One example of a resource that provides valuable information for both individual instructors and teaching and learning centers is Assessing and Improving Your Teaching, by Phyllis Blumberg (Jossey-Bass, 2013). Blumberg leads the Teaching and Learning Center at the University of the Sciences and has written extensively about faculty development in teaching. Her book provides not only a step-by-step guide to self-assessment of teaching and teacher development, but also a broad overview of the essential aspects of effective teaching, the combination of which results in a book valuable for both instructor and faculty developer alike. For example, instructors of all levels will benefit from brief discussions of the use of learning objectives and outcomes, educational technologies, feedback to students, student reflections, and assessment to promote learning. Fundamentally, Blumberg promotes the concept of “evidence-based teaching,” which argues for the use of a scholarly approach to teaching with both classroom data and literature used to inform teaching practices and enhance student learning over time. She walks through the use of assessment rubrics provided in the book to facilitate this process, and provides a clear path for instructors to become life-long learners themselves and approach instructional improvement as a guiding principle throughout their career. Especially valuable is a series of specific case studies outlining teacher assessment and growth, which provide tangible evidence of the value of the approach Blumberg advocates.
I’m not so naïve to think that instructors will line up to purchase this book, or spend quality time with any of the other classic resources in this area (e.g., Classroom Assessment Techniques by Angelo and Cross; Student Engagement Techniques by Barkley). Instead, my intention is to make instructors aware that they can and should do more to improve student learning in the classroom, and their campus has the resources to help them. Whether to improve course evaluations as part of the promotion process or contribute to an engaged citizenry, instructors have varied motivations for improving student learning and all should be valued. Ultimately, by investing a small amount of time with a teaching and learning center, instructors will reap large returns in the form of improved student learning, more efficient and effective instruction, and a more satisfying experience as a teacher.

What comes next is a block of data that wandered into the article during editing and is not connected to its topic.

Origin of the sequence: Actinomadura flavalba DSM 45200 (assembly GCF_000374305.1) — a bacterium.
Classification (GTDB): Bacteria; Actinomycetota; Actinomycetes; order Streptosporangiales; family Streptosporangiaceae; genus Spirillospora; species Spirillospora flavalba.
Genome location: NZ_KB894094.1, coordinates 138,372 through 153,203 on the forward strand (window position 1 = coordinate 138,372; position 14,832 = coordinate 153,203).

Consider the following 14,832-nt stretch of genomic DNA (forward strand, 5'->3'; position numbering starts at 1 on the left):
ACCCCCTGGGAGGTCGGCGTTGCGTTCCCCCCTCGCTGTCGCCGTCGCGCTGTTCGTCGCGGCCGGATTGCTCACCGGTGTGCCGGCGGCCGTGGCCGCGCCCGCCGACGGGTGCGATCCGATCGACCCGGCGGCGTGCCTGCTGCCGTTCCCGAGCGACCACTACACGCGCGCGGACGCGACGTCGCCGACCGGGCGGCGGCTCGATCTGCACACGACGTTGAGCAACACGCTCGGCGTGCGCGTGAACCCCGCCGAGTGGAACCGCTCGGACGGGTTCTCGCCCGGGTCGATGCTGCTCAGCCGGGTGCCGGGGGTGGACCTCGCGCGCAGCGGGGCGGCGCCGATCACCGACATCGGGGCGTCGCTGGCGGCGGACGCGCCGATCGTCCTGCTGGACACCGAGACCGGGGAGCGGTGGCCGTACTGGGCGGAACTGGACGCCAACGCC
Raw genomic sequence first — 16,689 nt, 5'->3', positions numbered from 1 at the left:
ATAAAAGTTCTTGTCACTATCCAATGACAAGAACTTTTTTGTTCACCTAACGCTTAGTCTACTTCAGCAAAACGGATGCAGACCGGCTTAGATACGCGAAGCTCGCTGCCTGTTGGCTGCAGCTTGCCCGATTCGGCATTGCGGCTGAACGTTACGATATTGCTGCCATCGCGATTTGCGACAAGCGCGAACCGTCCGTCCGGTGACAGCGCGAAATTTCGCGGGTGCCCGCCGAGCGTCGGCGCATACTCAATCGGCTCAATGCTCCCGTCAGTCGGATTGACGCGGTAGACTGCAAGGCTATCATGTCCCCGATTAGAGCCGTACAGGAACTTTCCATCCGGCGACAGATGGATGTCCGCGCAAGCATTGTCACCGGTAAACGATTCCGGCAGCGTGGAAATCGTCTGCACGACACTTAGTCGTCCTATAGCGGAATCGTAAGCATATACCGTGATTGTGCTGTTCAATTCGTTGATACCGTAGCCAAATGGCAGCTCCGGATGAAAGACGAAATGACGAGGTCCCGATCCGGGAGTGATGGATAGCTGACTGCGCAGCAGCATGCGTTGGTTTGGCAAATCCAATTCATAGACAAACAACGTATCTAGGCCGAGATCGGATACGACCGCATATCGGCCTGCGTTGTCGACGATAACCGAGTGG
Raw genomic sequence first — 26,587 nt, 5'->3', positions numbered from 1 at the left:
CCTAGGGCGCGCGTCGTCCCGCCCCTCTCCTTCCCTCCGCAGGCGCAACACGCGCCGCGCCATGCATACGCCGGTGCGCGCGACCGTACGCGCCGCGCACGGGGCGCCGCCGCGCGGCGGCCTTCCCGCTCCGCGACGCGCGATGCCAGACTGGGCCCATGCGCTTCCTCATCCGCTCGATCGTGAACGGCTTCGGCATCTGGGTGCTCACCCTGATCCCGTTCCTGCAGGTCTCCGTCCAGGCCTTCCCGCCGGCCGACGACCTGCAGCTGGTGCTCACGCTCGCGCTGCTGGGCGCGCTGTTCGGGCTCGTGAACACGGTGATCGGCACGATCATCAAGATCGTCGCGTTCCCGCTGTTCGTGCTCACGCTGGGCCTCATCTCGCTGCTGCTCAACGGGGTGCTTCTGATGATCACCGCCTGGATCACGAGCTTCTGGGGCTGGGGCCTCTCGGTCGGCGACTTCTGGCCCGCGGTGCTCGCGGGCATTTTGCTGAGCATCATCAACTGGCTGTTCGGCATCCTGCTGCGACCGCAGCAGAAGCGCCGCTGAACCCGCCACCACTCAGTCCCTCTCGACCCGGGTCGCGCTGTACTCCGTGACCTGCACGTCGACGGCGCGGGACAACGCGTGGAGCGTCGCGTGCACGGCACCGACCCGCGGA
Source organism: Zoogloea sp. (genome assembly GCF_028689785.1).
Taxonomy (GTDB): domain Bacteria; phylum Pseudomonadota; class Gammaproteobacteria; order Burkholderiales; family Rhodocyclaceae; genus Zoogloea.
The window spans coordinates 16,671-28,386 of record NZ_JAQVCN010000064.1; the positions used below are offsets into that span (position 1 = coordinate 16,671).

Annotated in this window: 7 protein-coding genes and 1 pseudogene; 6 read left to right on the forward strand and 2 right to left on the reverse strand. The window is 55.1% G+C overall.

Of course, there is no intent to have all faculty members teach in the same way. People differ, subject matter differs, and student levels differ as well. There are many ways to be a good teacher, but most if not all of us can improve our teaching.
An improved classroom experience is an improved educational experience, which addresses, in part, public opinion about the concerns of the impact and importance of higher education in the 21st century. Our ability to respond effectively to these external pressures comes from the demonstration of student learning, which is strongly facilitated by our instructors. I encourage universities to support professional development of teaching, and instructors to seek out a consultation with their teaching and learning center. A small investment of time discussing course objectives, structure, and goals will result in meaningful improvements in student learning and instructor satisfaction.
*Interim Associate Dean for Teaching and Learning